The Money Shot - live music and sewers

Image of Wembley arena
We'd hate to see the energy consumption figures for those lights. Image: Tim Sheerman-Cross
"Some smaller suppliers don’t have to to meet certain licence conditions like the paying of green levies - this can help them to offer more competitive tariffs," Jeremy Cryer,
  • | by Kristian Dando


It’s one of the most evocative greetings in all of rock and roll, uttered by ‘Wired for Sound’ hellraiser Cliff Richard to sold-out audiences a record-breaking 63 times.

But it might soon be a thing of the past, now that big-six member SSE has taken up the £15m, 10-year naming rights of ‘iconic’ north London enormo-dome Wembley Arena. “GOOD EVENING SSE ARENA!” doesn’t have quite the same ring about it.

If you’ve been attending pop concerts over the past 15 years or so, you can’t have failed to see the creeping commodification of live music. At this rate, it wouldn’t even be a huge surprise to see a well-known price comparison site sponsoring a forthcoming tour by, oh, we don’t know, Shakatak or someone.

But while railing against the commercialisation of gigs is a bit like King Cnut trying to hold back a tidal wave of enormous magnitude, the whole episode illustrates what the smaller energy companies are up against in the marketing stakes.

While the big six won’t think twice about dropping a cool couple of mil' on the naming rights to a stadium, or the FA Cup, or getting the rights to a Blur song to use on an expensive TV ad campaign, it’s not exactly an option for the plethora of smaller suppliers, even if they can sometimes offer a better deal than the big boys (depending on your usage and circumstances). It's just a shame that the consumer often doesn't know about it.

In fact, new research from this week found that relative minnows in the market such as Ovo, First Utility and Extra Energy can offer cheaper tariffs than the big boys. Don’t believe us? Just look at this research.

Jeremy Cryer, energy expert at, mused: “Consumers are becoming aware that small suppliers work to the same rules as the big providers, and are often competitive on price and customer service.

"It’s also worth noting that, below a threshold of 250,000 customers, suppliers don’t have to to meet certain licence conditions like the paying of green levies.

"This can help them to offer more competitive tariffs,” he added, as he slipped into his favourite, weathered Saxon tour t-shirt.

“However, there’s no single tariff from any supplier, large or small, that's best for everyone, so it’s important that people compare tariffs from as many providers as possible to find the one that is best for them.”

Anyway, the Money Shot is now thoroughly looking forward to trying to ‘lose itself’ at a pop concert, while being mentally haunted by images of a quarterly energy bill landing on its welcome mat. Rock on, Tommy!

Short change – money news in brief

While we’re on the subject of energy, it transpires that complaints to the energy ombudsman have risen by 224% during the first quarter of this year.

Banks must update their ‘aged’ IT systems, reckons the head of the Prudential Regulation Authority, Andrew Bailey.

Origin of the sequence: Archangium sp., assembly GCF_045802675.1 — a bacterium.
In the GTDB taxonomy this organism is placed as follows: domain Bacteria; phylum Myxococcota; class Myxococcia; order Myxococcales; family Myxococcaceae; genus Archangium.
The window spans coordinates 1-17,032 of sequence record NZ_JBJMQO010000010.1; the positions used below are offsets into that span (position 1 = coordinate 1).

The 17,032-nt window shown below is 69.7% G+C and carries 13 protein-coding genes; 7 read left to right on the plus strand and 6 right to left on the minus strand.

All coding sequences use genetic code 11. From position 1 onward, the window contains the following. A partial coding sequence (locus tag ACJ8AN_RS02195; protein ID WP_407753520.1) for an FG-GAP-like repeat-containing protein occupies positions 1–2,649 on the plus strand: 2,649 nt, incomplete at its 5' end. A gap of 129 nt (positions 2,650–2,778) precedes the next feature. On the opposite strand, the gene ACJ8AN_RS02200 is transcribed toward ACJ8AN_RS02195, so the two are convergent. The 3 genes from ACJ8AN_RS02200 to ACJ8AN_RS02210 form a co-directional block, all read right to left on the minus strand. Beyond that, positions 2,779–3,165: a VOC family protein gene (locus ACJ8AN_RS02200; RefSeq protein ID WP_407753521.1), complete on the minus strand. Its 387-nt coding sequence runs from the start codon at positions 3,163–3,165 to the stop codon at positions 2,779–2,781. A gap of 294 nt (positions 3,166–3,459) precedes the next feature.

The Office of National Statistics reported a further heating up of the housing market, with prices rising across the country.

New culture secretary Sajid Javid has provoked the ridicule of anyone who goes to sports events and concerts regularly by suggesting that secondary ticket touts who flog bulk-bought tickets for events at exorbitant prices are “classic entrepreneurs” who fulfil a “gap in the market” and should be free from regulation.

Virgin Media has cut off an elderly couple’s broadband and TV after they refused to pay a £900 bill for ‘blue movies’ which someone had or hadn’t watched.


You can use it to easily work out your taxable earnings and compare them to notable ‘slebs like Leo DiCaprio, Simon Cowell and the Queen. Fancy that!

On Covered mag this week

Easter - it’s extreme, finds Emily Bater.

Is it time to think about your current account? Perhaps, says Kristian Dando.

Abbie Laughton-Coles counted the cost of getting seven-a-day.

Bonking bad? It turns out that telly box-sets are getting in the way of passion.

Are these the best roads in the world? Phil Huff certainly thinks so.

And finally

We haven’t spoken about flood for, oooh, a couple of weeks now. But what with Russell Crowe’s Noah stinking out multiplexes across the land, it seems prudent to get them back on the agenda.

Alas, this week we’re going a little less biblical in scale. South West Water has revealed some of the hair-raising items that they’ve found causing floods from blockages down drains, including false teeth, bikes, dead sheep and even a sex toy.

“When it comes to clearing blockages, we’ve come to expect the unexpected,” revealed a South West Water spokesman. "When we’re looking for the cause, it could be anything, and it’s surprising what you do find. The sex toy found actually caused a major internal flood.”

Speaking of drains, Shropshire residents were left cautiously peering down their toilets after Amazonian piranhas were found lurking in the sewers this week. Crikey!

Join us next week for another THRILLING instalment of THE MONEY SHOT.